July 7, 2014

Banking Performance Programs

For the last 10-12 years, much of my work has been with mid-market banks.  The corporate culture of most banks, especially mid-market banks, is based on tradition and a history of personal relationships with customers. Many banks were founded by the grandfather or great-grandfather of the current President, so banking is the family business. There is great pride in having served customers for over 100 years. It is no surprise then, considering how the economic crisis imposed dramatic changes on the banking financial model, that traditional business processes and behaviors are not producing desired – required – results. What will it take to help mid-market banks survive and prosper through this challenging period?

Consider how leading companies in other industries produce sustained high performance. Most start with a formal Strategy Statement with Vision, Mission and Value Statements, and then develop a plan to fulfill the strategy. The plan is usually based on a performance model, like the Balanced Scorecard, Six Sigma, Economic Value Added, and other models. We can say, “That doesn’t apply to us,” or “Only the big companies can do that.” But it does apply to mid-market banks, especially when a good plan and solid execution are required for survival.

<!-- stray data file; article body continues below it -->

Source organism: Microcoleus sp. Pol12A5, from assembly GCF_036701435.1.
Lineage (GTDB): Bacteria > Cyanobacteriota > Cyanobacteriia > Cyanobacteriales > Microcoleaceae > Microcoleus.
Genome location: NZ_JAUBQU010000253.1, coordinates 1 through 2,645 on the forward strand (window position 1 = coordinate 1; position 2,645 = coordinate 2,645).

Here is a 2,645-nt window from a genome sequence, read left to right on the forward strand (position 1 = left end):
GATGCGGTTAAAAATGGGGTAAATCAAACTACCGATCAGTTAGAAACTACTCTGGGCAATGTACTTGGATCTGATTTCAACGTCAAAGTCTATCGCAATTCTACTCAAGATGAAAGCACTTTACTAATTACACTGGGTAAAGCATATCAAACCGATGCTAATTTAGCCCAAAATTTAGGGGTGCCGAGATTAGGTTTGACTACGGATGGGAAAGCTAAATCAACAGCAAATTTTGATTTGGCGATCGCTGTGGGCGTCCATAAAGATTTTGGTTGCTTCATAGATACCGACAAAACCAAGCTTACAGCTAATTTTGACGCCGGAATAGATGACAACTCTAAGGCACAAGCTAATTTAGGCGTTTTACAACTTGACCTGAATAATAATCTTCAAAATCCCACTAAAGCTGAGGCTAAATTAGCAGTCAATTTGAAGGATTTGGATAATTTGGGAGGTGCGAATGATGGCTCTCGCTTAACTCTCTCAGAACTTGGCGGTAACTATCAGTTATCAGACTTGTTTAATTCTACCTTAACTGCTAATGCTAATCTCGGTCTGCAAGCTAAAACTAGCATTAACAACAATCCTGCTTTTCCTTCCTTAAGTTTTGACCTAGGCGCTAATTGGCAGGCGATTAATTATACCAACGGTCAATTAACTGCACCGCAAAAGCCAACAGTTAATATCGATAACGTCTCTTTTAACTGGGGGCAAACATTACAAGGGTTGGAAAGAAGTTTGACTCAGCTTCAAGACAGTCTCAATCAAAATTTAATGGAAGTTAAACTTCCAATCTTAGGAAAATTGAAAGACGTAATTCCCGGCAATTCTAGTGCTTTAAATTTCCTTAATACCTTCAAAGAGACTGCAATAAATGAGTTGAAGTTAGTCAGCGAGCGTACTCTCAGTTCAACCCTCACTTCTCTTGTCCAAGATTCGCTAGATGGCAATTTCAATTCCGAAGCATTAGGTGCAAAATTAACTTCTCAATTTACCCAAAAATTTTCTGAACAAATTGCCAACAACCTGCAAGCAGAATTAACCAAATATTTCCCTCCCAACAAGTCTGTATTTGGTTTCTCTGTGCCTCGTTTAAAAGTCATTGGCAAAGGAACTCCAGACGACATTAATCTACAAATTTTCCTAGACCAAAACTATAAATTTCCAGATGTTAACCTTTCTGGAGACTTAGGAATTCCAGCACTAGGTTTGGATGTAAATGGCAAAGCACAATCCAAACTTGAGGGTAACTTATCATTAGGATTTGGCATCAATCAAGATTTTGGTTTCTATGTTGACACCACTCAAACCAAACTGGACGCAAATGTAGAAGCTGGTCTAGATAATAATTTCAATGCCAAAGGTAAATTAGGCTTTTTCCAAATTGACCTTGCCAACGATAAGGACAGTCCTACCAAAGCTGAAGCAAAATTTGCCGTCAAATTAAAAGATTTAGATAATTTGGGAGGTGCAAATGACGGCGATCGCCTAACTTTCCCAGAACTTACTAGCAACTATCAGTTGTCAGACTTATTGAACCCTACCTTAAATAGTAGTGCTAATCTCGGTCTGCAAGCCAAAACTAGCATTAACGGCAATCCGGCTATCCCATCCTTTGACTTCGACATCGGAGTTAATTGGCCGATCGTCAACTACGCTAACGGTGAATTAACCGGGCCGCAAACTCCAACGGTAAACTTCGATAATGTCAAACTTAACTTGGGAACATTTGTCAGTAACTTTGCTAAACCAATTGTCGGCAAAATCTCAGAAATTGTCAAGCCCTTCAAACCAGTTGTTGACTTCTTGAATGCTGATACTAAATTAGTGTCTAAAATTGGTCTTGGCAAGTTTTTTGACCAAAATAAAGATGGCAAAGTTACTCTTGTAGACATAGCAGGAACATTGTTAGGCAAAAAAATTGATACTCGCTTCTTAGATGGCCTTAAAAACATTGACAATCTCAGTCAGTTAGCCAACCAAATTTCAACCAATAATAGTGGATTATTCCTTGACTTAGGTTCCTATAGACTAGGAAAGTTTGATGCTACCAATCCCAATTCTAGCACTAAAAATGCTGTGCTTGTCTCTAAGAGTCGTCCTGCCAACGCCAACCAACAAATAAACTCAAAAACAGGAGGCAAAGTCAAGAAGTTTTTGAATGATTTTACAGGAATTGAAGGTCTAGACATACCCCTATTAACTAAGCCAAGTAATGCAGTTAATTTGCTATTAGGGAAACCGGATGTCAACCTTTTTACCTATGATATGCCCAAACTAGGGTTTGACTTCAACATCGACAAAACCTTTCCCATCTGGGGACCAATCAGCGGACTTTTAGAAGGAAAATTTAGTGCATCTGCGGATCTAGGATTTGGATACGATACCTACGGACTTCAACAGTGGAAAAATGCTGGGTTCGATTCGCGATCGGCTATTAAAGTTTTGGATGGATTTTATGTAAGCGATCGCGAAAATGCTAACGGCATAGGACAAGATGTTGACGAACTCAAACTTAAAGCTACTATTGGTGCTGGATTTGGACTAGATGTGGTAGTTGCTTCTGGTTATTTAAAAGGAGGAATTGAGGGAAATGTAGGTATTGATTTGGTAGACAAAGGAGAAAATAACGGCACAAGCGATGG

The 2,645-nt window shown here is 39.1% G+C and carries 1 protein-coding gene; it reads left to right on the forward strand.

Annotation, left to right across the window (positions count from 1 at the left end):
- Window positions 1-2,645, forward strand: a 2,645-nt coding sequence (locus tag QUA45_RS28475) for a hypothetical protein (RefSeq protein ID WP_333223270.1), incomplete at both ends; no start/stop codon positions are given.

A growing number of banks are beginning to use some form of a Balance Scorecard as the basis for developing plans and measuring leading and lagging performance indicators. Lagging indicators are the results we want to see: EPS, Account Growth, Net Income, Asset Growth, etc. These metrics are directly impacted by leading indicators, the business processes that nurture and produce the  lagging indicators of growth and profitability. Leading indicators include, but are not limited to: Customer Contacts (e.g., calls, letters, events and meetings), Customer Satisfaction, Associate Satisfaction, Account Attrition Rate and others.

It is an iterative process to define strategically aligned goals and objectives, implement strategic initiatives with business process and outcome metrics, measure activity, analyze results, make adjustments, set new goals and re-execute the plan. If we do this annually, we will all be long dead before any real progress is achieved. Performance Management must be ongoing. Leading Performance Indicators must be measured daily and analyzed weekly to maintain high productivity. Lagging indicators are traditionally measured monthly.

Rather than try to put all my thought into a single message, I’ll submit this for your consideration, and submit additional thoughts about Banking Performance Programs - and Banking Performance Analytics - in subsequent messages.

Comments and challenges are invited and encouraged.

“If the laws are not observed, rogues and scoundrels can present themselves as perfectly normal. If standards of performance are not observed, incompetents and mediocrities can present themselves as stars." – R. Emmett Tyrrell